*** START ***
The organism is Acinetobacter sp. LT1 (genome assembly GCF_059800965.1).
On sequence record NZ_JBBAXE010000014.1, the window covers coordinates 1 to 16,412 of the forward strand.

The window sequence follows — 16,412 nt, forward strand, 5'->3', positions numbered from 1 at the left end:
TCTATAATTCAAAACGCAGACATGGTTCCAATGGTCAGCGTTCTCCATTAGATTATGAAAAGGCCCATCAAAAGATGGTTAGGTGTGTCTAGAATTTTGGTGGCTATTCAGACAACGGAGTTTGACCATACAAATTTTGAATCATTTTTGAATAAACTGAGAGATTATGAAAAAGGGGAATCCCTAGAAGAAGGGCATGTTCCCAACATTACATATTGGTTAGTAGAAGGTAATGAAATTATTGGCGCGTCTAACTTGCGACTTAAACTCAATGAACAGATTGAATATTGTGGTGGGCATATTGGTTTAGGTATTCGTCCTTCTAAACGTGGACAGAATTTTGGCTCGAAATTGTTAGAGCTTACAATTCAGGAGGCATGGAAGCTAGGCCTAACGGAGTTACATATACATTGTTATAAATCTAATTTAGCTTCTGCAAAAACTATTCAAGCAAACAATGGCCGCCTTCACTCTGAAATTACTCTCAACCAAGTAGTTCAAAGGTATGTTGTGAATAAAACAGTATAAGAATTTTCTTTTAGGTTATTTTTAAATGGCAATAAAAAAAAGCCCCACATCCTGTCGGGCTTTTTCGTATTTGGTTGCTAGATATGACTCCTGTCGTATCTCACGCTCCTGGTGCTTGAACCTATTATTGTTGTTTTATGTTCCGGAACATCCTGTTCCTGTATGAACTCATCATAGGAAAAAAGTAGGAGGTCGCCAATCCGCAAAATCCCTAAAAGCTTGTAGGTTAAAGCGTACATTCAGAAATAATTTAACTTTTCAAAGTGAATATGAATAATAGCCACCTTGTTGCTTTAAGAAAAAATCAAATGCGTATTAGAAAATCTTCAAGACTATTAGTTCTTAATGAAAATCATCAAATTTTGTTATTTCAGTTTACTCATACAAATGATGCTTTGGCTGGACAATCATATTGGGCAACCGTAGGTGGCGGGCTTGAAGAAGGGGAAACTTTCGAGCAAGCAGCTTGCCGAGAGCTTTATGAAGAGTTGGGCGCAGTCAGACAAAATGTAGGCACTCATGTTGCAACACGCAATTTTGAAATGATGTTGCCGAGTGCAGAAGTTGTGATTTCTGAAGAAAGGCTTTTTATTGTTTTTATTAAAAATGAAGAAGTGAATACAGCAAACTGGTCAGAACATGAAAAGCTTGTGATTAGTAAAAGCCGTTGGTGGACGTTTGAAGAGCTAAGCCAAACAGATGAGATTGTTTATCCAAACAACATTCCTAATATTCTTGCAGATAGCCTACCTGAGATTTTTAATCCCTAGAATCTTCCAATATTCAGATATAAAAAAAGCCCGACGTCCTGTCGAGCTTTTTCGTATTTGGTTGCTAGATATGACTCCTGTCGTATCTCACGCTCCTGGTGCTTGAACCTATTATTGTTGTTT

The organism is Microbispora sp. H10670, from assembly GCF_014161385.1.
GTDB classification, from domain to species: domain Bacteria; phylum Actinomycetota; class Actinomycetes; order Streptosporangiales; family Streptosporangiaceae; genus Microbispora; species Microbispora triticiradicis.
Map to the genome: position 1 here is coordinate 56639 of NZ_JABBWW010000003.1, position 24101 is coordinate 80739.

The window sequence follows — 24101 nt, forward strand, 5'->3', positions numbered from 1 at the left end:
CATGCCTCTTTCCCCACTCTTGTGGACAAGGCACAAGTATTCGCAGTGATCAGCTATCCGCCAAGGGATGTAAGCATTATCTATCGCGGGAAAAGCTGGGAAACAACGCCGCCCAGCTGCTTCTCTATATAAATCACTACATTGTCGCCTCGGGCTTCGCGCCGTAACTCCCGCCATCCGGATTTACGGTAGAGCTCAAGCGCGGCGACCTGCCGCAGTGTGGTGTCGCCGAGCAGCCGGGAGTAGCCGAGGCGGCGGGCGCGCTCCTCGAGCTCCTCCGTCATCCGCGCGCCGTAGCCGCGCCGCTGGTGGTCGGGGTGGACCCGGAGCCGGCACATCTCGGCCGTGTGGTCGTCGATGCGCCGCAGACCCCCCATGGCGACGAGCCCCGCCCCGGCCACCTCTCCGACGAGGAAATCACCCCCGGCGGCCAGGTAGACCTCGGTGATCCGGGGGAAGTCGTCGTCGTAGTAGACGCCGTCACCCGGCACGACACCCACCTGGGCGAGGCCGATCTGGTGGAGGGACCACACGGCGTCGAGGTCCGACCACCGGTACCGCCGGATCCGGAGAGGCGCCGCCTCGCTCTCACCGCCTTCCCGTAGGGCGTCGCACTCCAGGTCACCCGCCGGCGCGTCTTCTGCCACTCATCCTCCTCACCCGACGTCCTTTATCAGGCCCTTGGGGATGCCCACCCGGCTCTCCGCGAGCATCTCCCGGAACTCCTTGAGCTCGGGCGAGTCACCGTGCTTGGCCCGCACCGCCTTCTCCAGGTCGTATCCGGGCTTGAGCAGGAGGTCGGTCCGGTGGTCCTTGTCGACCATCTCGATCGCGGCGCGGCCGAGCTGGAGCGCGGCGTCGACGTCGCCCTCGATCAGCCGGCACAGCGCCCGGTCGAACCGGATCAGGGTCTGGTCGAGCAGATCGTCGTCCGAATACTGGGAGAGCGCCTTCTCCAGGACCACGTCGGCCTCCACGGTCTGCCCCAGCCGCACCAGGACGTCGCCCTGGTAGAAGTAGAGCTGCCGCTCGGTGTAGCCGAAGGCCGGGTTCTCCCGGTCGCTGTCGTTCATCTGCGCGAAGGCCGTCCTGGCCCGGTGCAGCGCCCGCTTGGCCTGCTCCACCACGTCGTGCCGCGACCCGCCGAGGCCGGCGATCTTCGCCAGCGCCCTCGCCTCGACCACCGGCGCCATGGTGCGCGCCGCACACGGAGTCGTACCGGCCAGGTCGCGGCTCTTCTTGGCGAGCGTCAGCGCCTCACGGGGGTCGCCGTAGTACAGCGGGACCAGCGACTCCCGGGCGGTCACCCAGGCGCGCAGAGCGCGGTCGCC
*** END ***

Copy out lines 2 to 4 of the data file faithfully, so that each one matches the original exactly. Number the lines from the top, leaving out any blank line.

On sequence record NZ_JBBAXE010000014.1, the window covers coordinates 1 to 16,412 of the forward strand.

The window sequence follows — 16,412 nt, forward strand, 5'->3', positions numbered from 1 at the left end:
TCTATAATTCAAAACGCAGACATGGTTCCAATGGTCAGCGTTCTCCATTAGATTATGAAAAGGCCCATCAAAAGATGGTTAGGTGTGTCTAGAATTTTGGTGGCTATTCAGACAACGGAGTTTGACCATACAAATTTTGAATCATTTTTGAATAAACTGAGAGATTATGAAAAAGGGGAATCCCTAGAAGAAGGGCATGTTCCCAACATTACATATTGGTTAGTAGAAGGTAATGAAATTATTGGCGCGTCTAACTTGCGACTTAAACTCAATGAACAGATTGAATATTGTGGTGGGCATATTGGTTTAGGTATTCGTCCTTCTAAACGTGGACAGAATTTTGGCTCGAAATTGTTAGAGCTTACAATTCAGGAGGCATGGAAGCTAGGCCTAACGGAGTTACATATACATTGTTATAAATCTAATTTAGCTTCTGCAAAAACTATTCAAGCAAACAATGGCCGCCTTCACTCTGAAATTACTCTCAACCAAGTAGTTCAAAGGTATGTTGTGAATAAAACAGTATAAGAATTTTCTTTTAGGTTATTTTTAAATGGCAATAAAAAAAAGCCCCACATCCTGTCGGGCTTTTTCGTATTTGGTTGCTAGATATGACTCCTGTCGTATCTCACGCTCCTGGTGCTTGAACCTATTATTGTTGTTTTATGTTCCGGAACATCCTGTTCCTGTATGAACTCATCATAGGAAAAAAGTAGGAGGTCGCCAATCCGCAAAATCCCTAAAAGCTTGTAGGTTAAAGCGTACATTCAGAAATAATTTAACTTTTCAAAGTGAATATGAATAATAGCCACCTTGTTGCTTTAAGAAAAAATCAAATGCGTATTAGAAAATCTTCAAGACTATTAGTTCTTAATGAAAATCATCAAATTTTGTTATTTCAGTTTACTCATACAAATGATGCTTTGGCTGGACAATCATATTGGGCAACCGTAGGTGGCGGGCTTGAAGAAGGGGAAACTTTCGAGCAAGCAGCTTGCCGAGAGCTTTATGAAGAGTTGGGCGCAGTCAGACAAAATGTAGGCACTCATGTTGCAACACGCAATTTTGAAATGATGTTGCCGAGTGCAGAAGTTGTGATTTCTGAAGAAAGGCTTTTTATTGTTTTTATTAAAAATGAAGAAGTGAATACAGCAAACTGGTCAGAACATGAAAAGCTTGTGATTAGTAAAAGCCGTTGGTGGACGTTTGAAGAGCTAAGCCAAACAGATGAGATTGTTTATCCAAACAACATTCCTAATATTCTTGCAGATAGCCTACCTGAGATTTTTAATCCCTAGAATCTTCCAATATTCAGATATAAAAAAAGCCCGACGTCCTGTCGAGCTTTTTCGTATTTGGTTGCTAGATATGACTCCTGTCGTATCTCACGCTCCTGGTGCTTGAACCTATTATTGTTGTTT